So, the first thing to mention that was recently found is Mona’s paper chameleon. Aden spotted it poking out among some leaves between the school playground and the street. It’s a little worse for wear, but it’s intact, and the Lizzy drama has officially subsided. But no one looks at Lizzy anymore because the other thing we found was a cat. A real live cat. Sealed inside our deck.
After we had the new garage built, the deck was left in tatters around the edges, so we hired some great deck people to come out and fix it up. They filled in the gaps between it and the garage, built new steps, replaced a few bad boards, and covered a hole that the kids kept losing balls in. The deck takes up most of the backyard and has no place to get inside it. It’s a box with no escape hatch, and when Quinn dropped a frisbee between the slats a couple of months ago we had to tell him it was, for all intents and purposes, gone forever, because there was no way to retrieve it from under the deck.
About three or four days after the deck carpenter left, I was heading out the back door on my way to work and stopped on the deck for a few minutes with my husband to discuss our schedules a bit. I kept hearing a meowing sound. We figured it was probably the cat next door, but we didn’t see her, and then Ian thought it might be one in a window across the alley. But I could have sworn it sounded like it was coming from our yard. There wasn’t any time to ponder that right then so I went to work and got to hear later how after school the kids were just beside themselves because they had indeed found a cat under the deck. The afternoon’s entertainment had been dangling a piece of yarn between the slats for the kitty to chase.
Ian tried valiantly to remove some boards to let the cat out, but the old screws were too stripped and the new ones required a screwdriver bit we didn’t have, so I called the deck people. They came over at the end of the day, unscrewed a couple of boards, and the cat was free. I can’t figure out how the cat got in there, short of sneaking in while the carpenter was there and not getting back out in time before the last hole got covered. It didn’t look like a cat that had been stuck in a deck over a three day weekend, but who knows? The deck people are coming back soon to saw us a hatch, because that just seems like a good idea now.
In any case, it’s an adorable cat with no collar, sharp claws, and the un-savvy mannerisms of a creature that has lived a pampered life indoors. The girls call her Mew-Mew, Quinn calls her Lilly, and Ian calls her Spaz. She kind of looks like an Olivia or a Dolly to me, but I don’t think I’m going to have any say. She responds to everything you call her as long as you look like you might pet her or give her food. I’m tempted to just call her ‘found.’ Mew-mew-Lilly seems quite at home on our deck, but is very interested in coming inside. We’ve given her water and fed her some cat food our neighbor was nice enough to hand us over the fence until we get some of our own. Not that I believe we should have her around long enough to be investing in cat food, but it’s hard to know what to do at this point.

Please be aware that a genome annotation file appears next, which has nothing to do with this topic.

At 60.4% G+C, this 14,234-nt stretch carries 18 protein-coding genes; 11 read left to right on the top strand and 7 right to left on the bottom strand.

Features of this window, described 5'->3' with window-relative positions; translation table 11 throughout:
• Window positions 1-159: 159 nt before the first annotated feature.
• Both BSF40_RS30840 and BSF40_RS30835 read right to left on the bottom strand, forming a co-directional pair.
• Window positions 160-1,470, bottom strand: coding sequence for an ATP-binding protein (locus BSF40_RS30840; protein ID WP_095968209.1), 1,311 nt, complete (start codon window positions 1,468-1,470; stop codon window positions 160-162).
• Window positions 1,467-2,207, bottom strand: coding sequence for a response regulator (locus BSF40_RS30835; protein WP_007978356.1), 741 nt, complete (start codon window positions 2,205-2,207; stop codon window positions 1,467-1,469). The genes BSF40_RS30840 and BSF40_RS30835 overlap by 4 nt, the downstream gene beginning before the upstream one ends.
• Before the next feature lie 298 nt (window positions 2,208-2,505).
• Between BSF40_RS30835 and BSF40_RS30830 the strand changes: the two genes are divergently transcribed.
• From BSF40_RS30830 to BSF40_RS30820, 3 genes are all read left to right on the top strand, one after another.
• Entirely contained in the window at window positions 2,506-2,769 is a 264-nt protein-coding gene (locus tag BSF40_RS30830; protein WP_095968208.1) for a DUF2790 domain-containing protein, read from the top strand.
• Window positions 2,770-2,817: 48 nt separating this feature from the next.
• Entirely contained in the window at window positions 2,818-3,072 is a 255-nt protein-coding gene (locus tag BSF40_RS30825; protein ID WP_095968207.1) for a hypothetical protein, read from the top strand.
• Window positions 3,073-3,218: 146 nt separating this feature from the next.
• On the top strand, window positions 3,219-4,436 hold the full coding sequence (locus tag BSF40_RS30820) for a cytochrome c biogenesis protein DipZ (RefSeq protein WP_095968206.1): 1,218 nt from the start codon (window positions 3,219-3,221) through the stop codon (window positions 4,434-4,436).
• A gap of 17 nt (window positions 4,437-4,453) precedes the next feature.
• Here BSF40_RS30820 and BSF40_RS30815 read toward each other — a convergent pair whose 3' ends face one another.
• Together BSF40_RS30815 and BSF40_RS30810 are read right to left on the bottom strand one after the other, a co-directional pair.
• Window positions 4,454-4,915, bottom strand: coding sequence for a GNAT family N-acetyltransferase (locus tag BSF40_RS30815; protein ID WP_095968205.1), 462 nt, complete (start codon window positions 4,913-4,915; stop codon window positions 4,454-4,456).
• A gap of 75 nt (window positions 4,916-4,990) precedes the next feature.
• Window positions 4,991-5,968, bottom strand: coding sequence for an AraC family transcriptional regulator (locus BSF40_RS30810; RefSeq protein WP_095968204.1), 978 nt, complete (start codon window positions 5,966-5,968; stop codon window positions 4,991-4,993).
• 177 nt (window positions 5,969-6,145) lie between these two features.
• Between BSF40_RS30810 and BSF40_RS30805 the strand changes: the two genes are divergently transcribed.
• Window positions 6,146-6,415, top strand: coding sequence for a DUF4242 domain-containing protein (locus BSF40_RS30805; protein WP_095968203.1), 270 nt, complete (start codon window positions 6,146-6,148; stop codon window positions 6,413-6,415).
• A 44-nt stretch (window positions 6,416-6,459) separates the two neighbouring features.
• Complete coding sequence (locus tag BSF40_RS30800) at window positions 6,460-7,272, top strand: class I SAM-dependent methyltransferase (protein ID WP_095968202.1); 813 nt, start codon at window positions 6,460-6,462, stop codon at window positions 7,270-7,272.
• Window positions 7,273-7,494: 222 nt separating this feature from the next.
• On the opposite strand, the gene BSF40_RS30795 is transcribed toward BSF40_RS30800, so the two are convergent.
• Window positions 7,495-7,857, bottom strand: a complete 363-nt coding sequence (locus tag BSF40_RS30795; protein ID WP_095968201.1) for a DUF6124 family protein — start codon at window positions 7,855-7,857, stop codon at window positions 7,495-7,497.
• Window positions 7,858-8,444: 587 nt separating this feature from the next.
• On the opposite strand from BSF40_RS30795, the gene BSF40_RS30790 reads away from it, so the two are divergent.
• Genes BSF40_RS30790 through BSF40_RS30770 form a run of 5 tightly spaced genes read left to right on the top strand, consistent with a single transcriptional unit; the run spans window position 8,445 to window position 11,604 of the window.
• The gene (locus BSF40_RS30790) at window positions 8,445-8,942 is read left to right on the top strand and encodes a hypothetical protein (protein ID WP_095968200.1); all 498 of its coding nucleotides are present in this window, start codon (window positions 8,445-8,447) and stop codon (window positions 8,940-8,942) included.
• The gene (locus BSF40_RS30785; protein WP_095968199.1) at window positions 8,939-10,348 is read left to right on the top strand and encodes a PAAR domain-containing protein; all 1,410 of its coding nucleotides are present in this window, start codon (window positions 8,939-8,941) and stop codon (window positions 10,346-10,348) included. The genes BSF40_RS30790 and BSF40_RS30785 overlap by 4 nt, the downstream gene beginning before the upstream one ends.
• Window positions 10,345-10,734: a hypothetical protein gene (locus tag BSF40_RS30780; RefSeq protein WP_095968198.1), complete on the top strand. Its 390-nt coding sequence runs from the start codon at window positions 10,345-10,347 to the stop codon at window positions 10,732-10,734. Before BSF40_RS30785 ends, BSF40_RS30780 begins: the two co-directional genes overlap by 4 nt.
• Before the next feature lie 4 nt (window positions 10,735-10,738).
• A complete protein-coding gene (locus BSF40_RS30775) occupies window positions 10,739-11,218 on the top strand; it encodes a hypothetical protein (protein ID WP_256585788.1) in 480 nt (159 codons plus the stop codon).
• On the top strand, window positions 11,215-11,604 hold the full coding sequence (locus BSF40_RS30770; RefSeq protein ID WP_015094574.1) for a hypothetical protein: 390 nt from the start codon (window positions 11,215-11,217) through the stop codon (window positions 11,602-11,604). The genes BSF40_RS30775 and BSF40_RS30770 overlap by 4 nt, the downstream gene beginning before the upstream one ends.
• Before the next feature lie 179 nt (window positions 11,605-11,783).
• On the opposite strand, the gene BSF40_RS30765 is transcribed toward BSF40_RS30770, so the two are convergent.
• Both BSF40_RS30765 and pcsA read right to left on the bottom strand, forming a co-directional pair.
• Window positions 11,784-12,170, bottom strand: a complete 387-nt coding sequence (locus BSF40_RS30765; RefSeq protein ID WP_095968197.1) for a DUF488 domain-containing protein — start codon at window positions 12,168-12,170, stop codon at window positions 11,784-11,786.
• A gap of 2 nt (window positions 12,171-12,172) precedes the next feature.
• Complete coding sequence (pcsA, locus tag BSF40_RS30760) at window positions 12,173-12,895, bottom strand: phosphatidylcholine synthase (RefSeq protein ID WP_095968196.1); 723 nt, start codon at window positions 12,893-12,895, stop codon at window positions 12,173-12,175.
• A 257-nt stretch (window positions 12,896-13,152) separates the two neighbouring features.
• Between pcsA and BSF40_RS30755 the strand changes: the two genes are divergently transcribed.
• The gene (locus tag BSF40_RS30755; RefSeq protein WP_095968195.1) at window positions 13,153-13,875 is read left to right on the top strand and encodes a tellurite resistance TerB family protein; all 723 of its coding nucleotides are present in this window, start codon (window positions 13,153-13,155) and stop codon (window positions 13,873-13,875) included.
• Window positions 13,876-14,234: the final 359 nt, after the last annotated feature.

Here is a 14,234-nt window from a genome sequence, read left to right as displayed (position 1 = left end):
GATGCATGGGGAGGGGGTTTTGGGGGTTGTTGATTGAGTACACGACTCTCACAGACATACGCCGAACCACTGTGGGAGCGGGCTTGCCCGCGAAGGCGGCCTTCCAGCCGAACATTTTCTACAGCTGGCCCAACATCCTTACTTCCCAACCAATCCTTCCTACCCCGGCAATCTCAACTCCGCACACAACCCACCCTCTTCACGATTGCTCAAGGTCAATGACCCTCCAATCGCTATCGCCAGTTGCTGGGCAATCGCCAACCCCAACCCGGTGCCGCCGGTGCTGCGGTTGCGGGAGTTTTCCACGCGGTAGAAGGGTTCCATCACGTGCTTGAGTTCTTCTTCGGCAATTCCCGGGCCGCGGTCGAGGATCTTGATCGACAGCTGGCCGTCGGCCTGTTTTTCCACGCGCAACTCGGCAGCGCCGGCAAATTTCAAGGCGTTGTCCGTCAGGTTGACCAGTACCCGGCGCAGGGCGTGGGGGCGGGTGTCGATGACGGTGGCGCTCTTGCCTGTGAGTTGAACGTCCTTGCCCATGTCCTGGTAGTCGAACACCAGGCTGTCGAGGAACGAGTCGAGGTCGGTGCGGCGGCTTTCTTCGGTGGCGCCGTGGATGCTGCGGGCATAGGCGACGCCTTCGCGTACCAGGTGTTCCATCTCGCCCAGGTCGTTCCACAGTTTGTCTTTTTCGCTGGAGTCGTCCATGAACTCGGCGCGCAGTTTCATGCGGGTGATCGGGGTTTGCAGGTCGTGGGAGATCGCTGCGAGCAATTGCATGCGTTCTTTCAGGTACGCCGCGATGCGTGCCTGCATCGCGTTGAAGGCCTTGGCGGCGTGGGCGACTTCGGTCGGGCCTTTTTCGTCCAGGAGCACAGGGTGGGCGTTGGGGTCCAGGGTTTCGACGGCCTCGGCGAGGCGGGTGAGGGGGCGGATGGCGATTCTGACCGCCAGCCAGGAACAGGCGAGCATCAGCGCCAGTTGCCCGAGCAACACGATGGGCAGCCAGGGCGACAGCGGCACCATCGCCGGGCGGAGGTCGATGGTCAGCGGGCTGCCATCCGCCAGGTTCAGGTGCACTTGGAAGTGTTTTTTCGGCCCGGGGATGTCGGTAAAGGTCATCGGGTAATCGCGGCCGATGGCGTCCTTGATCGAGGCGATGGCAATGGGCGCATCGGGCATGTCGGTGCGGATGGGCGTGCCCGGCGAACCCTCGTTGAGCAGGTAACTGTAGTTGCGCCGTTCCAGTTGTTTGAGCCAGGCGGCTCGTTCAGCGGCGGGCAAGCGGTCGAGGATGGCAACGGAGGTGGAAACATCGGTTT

Ian is allergic to cats, so I never even contemplated having one. I explained to the girls that if the cat was still around after the first night we’d put up posters and try to find its owner. Someone must be missing this cat because it is too friendly and healthy looking to be a stray. But what if no one claims it? It was hard enough for the kids to give up baby squirrels after a night. A cat that wants to be with them is going to be harder to let go. I told Aden that I love their dad more than I could love a cat, and it wasn’t fair to him if we kept it. She agreed that her daddy was more important than a cat, but asked if maybe he could just wear a mask like doctors sometimes do. I told her that wasn’t much of a solution. I gave the kids posters to tack up around the neighborhood, but I know they are hoping that effort fails.
We had our neighbor take a peek at the cat to see if she recognized it, and though she’d never seen it before she remarked that it sure looked at home. When I opened the side door of the deck it made no move to leave. The cat leaned out briefly, then marched back across the deck to sit by our back door. My neighbor laughed and said she’s always believed that pets pick their owners and not the other way around, and that it certainly looked like that cat had made its selection.
I wish there were a way to keep the cat in the yard, but it gets too cold in Milwaukee for that, plus loose cats are bad for wild birds. Ian is already resigning himself to the idea of lots of sneezing or pills in his future, but I refuse to put a cat before my husband’s health and comfort. I’m still hoping it turns out she belongs to someone in the apartment house behind us and we can hand her over to a place where we know she’ll be safe and loved, but with each new can of food I crack open I start to wonder if this is part of some new pet owning phase we are embarking on. (If only we could make a little heated cat house for the deck that somehow wouldn’t attract other creatures out there….)